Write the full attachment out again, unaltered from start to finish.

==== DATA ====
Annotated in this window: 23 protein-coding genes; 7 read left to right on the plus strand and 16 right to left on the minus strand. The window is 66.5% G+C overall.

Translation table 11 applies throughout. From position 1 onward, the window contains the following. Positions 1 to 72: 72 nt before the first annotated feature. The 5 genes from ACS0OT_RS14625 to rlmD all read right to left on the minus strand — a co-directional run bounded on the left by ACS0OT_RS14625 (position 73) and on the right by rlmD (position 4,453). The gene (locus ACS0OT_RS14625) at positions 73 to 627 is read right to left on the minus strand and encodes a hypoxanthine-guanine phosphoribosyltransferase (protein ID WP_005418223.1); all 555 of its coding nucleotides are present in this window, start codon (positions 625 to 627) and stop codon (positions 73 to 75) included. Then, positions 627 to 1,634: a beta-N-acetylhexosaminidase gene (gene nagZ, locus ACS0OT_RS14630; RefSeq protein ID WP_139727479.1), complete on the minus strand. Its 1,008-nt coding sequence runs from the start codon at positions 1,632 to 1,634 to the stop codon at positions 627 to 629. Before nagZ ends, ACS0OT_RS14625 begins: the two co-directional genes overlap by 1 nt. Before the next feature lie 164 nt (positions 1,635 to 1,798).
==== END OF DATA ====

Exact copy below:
Annotated in this window: 23 protein-coding genes; 7 read left to right on the plus strand and 16 right to left on the minus strand. The window is 66.5% G+C overall.

Translation table 11 applies throughout. From position 1 onward, the window contains the following. Positions 1 to 72: 72 nt before the first annotated feature. The 5 genes from ACS0OT_RS14625 to rlmD all read right to left on the minus strand — a co-directional run bounded on the left by ACS0OT_RS14625 (position 73) and on the right by rlmD (position 4,453). The gene (locus ACS0OT_RS14625) at positions 73 to 627 is read right to left on the minus strand and encodes a hypoxanthine-guanine phosphoribosyltransferase (protein ID WP_005418223.1); all 555 of its coding nucleotides are present in this window, start codon (positions 625 to 627) and stop codon (positions 73 to 75) included. Then, positions 627 to 1,634: a beta-N-acetylhexosaminidase gene (gene nagZ, locus ACS0OT_RS14630; RefSeq protein ID WP_139727479.1), complete on the minus strand. Its 1,008-nt coding sequence runs from the start codon at positions 1,632 to 1,634 to the stop codon at positions 627 to 629. Before nagZ ends, ACS0OT_RS14625 begins: the two co-directional genes overlap by 1 nt. Before the next feature lie 164 nt (positions 1,635 to 1,798).